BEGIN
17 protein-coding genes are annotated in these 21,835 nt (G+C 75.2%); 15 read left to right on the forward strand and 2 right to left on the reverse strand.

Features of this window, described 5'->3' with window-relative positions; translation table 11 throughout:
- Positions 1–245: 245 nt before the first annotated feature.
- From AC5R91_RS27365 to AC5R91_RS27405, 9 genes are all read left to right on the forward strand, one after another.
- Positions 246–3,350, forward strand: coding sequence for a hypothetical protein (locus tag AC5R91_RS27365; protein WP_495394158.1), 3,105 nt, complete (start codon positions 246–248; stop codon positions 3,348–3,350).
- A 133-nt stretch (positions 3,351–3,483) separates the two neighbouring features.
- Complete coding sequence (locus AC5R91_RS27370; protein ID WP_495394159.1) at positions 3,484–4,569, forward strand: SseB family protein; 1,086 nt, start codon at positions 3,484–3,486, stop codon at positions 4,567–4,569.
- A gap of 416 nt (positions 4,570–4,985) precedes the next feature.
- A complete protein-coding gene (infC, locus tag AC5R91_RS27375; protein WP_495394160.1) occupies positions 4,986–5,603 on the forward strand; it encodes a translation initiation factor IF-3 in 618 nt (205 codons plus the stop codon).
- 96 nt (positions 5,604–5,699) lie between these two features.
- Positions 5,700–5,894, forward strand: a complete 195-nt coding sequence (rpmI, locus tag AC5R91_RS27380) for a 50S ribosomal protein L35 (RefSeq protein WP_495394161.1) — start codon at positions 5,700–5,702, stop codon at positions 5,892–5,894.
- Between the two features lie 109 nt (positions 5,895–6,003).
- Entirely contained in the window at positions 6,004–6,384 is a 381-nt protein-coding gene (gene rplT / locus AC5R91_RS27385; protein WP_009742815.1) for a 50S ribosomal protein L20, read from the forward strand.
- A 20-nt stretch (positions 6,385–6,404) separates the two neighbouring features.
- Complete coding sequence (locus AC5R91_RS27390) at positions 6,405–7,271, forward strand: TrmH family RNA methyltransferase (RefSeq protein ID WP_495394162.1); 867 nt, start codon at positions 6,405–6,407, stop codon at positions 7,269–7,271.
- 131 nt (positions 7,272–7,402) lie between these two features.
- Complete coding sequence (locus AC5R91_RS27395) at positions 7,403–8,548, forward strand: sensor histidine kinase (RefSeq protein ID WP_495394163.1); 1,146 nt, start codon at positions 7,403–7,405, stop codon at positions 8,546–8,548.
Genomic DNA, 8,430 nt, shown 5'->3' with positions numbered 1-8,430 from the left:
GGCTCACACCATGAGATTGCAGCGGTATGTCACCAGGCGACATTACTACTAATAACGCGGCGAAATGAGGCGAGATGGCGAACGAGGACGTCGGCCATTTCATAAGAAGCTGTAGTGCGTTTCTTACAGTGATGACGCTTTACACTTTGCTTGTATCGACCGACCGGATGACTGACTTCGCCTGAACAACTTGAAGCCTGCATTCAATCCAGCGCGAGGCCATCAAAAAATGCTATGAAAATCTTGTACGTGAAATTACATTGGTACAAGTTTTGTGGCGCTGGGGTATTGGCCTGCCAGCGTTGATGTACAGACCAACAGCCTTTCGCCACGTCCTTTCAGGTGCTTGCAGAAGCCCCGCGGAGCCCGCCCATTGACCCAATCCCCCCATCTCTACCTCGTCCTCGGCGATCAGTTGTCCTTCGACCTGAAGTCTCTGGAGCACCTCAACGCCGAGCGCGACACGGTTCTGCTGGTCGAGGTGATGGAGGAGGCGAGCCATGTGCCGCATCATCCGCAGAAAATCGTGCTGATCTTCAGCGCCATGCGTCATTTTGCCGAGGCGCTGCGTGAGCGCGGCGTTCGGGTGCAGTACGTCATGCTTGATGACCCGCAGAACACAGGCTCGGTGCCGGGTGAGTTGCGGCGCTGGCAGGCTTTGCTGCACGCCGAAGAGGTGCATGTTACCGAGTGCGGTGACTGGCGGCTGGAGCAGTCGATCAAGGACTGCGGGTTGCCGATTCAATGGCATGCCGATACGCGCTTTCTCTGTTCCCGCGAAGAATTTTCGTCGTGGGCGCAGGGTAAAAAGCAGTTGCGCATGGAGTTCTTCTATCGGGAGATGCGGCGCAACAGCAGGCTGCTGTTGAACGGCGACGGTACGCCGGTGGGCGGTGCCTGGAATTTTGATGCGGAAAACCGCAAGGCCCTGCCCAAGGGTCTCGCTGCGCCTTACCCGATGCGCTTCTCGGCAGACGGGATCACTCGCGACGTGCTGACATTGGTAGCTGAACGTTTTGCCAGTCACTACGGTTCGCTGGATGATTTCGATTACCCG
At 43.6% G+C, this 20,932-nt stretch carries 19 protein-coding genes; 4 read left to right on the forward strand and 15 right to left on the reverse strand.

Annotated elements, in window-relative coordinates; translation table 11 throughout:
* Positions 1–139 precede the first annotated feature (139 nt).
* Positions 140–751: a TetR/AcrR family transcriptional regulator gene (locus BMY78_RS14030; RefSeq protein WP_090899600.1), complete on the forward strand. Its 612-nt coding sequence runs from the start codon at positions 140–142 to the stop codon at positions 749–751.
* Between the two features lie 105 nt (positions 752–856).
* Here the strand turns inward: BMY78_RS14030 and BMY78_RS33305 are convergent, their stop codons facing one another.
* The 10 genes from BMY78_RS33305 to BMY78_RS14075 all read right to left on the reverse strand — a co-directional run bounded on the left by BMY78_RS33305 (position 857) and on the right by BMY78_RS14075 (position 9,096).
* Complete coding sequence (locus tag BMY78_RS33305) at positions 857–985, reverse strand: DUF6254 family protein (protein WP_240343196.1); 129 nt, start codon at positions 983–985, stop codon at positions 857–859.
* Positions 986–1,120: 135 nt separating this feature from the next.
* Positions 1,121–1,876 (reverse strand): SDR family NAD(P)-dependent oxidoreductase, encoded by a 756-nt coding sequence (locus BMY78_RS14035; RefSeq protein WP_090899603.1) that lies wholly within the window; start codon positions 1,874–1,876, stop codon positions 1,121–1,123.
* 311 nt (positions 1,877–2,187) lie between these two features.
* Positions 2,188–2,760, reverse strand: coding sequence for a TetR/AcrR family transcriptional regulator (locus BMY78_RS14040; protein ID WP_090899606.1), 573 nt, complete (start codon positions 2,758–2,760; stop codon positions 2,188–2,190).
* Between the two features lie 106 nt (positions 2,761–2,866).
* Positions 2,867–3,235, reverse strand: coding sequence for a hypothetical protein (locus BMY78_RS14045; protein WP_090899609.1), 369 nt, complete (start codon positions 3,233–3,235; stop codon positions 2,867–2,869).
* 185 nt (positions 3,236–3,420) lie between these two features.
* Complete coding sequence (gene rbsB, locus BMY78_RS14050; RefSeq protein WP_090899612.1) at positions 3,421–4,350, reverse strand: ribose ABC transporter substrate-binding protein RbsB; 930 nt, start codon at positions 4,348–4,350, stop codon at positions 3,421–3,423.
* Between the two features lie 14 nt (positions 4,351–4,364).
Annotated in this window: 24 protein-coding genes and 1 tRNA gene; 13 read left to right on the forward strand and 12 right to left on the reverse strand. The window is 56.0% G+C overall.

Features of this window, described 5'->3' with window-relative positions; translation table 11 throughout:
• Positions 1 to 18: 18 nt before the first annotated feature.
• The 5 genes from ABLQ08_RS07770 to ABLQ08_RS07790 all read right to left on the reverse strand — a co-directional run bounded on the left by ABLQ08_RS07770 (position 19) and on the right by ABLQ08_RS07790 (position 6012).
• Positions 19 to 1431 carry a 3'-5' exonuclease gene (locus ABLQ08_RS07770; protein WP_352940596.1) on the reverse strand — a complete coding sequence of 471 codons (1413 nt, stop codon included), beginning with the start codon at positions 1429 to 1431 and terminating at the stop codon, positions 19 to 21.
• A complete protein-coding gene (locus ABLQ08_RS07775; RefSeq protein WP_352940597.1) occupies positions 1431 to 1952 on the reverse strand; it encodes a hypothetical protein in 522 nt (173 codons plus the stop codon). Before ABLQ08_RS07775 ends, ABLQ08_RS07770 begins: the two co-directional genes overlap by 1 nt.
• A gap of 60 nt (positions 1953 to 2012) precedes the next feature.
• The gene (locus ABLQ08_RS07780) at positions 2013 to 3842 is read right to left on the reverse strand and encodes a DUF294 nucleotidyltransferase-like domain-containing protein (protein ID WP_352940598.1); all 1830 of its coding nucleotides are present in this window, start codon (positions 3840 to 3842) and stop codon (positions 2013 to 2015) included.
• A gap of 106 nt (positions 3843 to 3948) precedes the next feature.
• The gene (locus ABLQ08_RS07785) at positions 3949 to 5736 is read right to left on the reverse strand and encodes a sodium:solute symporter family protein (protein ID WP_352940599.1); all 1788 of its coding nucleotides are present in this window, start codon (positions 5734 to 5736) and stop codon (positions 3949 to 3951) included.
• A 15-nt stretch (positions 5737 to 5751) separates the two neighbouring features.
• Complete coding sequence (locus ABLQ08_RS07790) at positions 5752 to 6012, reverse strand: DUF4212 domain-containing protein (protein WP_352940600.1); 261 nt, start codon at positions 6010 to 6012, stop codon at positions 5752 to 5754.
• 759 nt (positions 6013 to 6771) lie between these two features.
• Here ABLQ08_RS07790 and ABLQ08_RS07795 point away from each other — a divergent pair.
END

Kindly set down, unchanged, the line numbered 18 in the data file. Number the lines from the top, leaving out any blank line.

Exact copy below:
Genomic DNA, 8,430 nt, shown 5'->3' with positions numbered 1-8,430 from the left: